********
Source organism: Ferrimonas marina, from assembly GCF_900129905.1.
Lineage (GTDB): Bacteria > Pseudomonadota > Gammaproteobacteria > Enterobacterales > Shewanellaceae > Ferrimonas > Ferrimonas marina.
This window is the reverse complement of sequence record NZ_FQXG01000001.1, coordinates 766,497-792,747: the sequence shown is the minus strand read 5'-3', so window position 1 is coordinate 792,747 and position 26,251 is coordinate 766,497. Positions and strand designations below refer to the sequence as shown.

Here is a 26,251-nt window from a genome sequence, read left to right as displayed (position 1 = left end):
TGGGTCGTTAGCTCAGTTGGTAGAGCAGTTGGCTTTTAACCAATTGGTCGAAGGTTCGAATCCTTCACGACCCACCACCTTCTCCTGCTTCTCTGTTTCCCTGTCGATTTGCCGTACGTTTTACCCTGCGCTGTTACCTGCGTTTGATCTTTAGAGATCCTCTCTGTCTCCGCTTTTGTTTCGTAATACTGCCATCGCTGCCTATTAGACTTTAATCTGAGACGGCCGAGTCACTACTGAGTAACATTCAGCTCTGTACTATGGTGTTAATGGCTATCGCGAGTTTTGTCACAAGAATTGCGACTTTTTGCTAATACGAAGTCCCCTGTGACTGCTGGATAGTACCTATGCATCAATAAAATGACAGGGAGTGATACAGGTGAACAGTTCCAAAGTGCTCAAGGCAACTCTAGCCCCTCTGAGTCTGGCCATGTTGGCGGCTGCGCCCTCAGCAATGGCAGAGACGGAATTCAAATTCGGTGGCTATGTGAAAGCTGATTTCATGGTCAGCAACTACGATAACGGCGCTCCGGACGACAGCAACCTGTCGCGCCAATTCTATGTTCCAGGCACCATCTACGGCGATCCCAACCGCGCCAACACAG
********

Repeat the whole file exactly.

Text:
Source organism: Ferrimonas marina, from assembly GCF_900129905.1.
Lineage (GTDB): Bacteria > Pseudomonadota > Gammaproteobacteria > Enterobacterales > Shewanellaceae > Ferrimonas > Ferrimonas marina.
This window is the reverse complement of sequence record NZ_FQXG01000001.1, coordinates 766,497-792,747: the sequence shown is the minus strand read 5'-3', so window position 1 is coordinate 792,747 and position 26,251 is coordinate 766,497. Positions and strand designations below refer to the sequence as shown.

Here is a 26,251-nt window from a genome sequence, read left to right as displayed (position 1 = left end):
TGGGTCGTTAGCTCAGTTGGTAGAGCAGTTGGCTTTTAACCAATTGGTCGAAGGTTCGAATCCTTCACGACCCACCACCTTCTCCTGCTTCTCTGTTTCCCTGTCGATTTGCCGTACGTTTTACCCTGCGCTGTTACCTGCGTTTGATCTTTAGAGATCCTCTCTGTCTCCGCTTTTGTTTCGTAATACTGCCATCGCTGCCTATTAGACTTTAATCTGAGACGGCCGAGTCACTACTGAGTAACATTCAGCTCTGTACTATGGTGTTAATGGCTATCGCGAGTTTTGTCACAAGAATTGCGACTTTTTGCTAATACGAAGTCCCCTGTGACTGCTGGATAGTACCTATGCATCAATAAAATGACAGGGAGTGATACAGGTGAACAGTTCCAAAGTGCTCAAGGCAACTCTAGCCCCTCTGAGTCTGGCCATGTTGGCGGCTGCGCCCTCAGCAATGGCAGAGACGGAATTCAAATTCGGTGGCTATGTGAAAGCTGATTTCATGGTCAGCAACTACGATAACGGCGCTCCGGACGACAGCAACCTGTCGCGCCAATTCTATGTTCCAGGCACCATCTACGGCGATCCCAACCGCGCCAACACAG